One of the U.S. Defense Department’s two prototype robot warships just fired its first missile.
The military on Friday hailed the test-launch of an SM-6 missile from the Unmanned Surface Vessel Ranger, sailing off the California coast, as “game-changing.”
It’s one thing for an unmanned vessel to launch a missile, however. It’s quite another for the same vessel autonomously to find and fix targets.
The real “game-changer” will come when Ranger or another USV plugs into a wide-ranging command-and-control and data network—one that works in the stress of battle.
The Navy for years has been signalling its intention to supplement, if not partially replace, its traditional manned warships with large numbers of inexpensive USVs.
A tentative fleet plan that the administration of President Joe Biden released in June proposes to add between 77 and 140 unmanned ships and submarines to a long-term force of between 321 and 372 manned vessels.
To that end, the Pentagon’s Strategic Capabilities Office has acquired the two prototype USVs and is planning on buying two more before handing the program over to the U.S. Navy in 2022.
Lawmakers gave the project around $100 million for the effort last year. The program asked for $150 million for 2022. The U.S. Defense Advanced Research Projects Agency itself owned a pair of smaller USVs and handed those over to the Navy back in 2018.
The USVs Nomad and Ranger are former civilian fast supply vessels, dozens of which crisscross the Gulf of Mexico supporting oil platforms. The Pentagon painted the 175-foot vessels gray and added computers and communications equipment, as well as artificial intelligence systems developed by Raytheon.
Both USVs made the 4,000-mile trip from the Gulf Coast through the Panama Canal to their home port San Diego—Ranger in October, Nomad in June.
The transits were opportunities to test the vessels’ autonomous navigation abilities. With sailors in San Diego keeping watch, the USVs steered themselves to the canal, at which point pilots boarded the vessels to guide them through to the Pacific Ocean.
Ranger was the first to get weapons. The Navy installed a quad-pack of launchers for Raytheon’s SM-6, a ballistic missile with a multi-mode seeker. The $5 million SM-6 nominally is an air-defense missile, but the Navy steadily has been expanding the munitions target set to include ballistic missiles, ships and targets on land.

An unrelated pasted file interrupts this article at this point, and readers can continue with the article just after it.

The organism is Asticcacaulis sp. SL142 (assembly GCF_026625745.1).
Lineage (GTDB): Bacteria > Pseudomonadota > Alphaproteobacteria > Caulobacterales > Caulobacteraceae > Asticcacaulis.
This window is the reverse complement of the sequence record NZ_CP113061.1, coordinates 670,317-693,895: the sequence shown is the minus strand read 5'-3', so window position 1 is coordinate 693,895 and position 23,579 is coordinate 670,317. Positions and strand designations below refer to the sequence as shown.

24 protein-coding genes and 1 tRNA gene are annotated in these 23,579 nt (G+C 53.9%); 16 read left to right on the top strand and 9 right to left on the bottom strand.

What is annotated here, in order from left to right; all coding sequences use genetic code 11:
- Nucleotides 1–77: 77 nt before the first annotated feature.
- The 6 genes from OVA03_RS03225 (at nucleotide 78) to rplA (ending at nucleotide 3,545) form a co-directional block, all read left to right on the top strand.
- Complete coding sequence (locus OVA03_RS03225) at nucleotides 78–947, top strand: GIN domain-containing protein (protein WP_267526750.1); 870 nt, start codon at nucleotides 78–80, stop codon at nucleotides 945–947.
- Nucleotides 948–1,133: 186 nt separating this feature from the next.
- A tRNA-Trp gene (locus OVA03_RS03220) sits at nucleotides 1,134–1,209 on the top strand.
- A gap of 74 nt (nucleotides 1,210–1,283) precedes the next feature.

The launchers lie flat in a shipping container before angling upward to fire.
Some time before Sept. 3, controllers on land commanded Ranger to fire one SM-6. “Such innovation drives the future of joint capabilities,” the Pentagon crowed.
But it’s not hard to fire a missile. It is hard to fire a missile at a legitimate target during the chaos of combat. Surveillance forces must find and identify, say, an enemy warship among the thousands of civilian vessels crowding shipping lanes.
A wide array of scouts could feed data into the network. Manned planes and ships. Drones. Other robotic vessels. Even Marine Corps battalions hiding out on remote islands.
The surveilers must pass to the unmanned shooter, as well as to controllers on land, a detailed target track—coordinates where a missile should aim in order to put it close enough to the enemy for the missile’s own seeker to work.
This delicate hand-off of data must occur fast across potentially thousands of miles while the enemy is jamming sensors and radios and interfering with satellites.
The Pentagon knows that the sensor and command network is key to making the USVs work. The same SCO that acquired the USVs also has been working on the network.
The developers are optimistic. The USV program “delivers a distributed sensor network that can navigate and operate with man in/on the loop oversight, and will be capable of weeks-long deployments and trans-oceanic transits,” the Defense Department stated.
The proof will come in the form of a realistic trial—one that tests the sensors, the network and a missile-packing robot ship.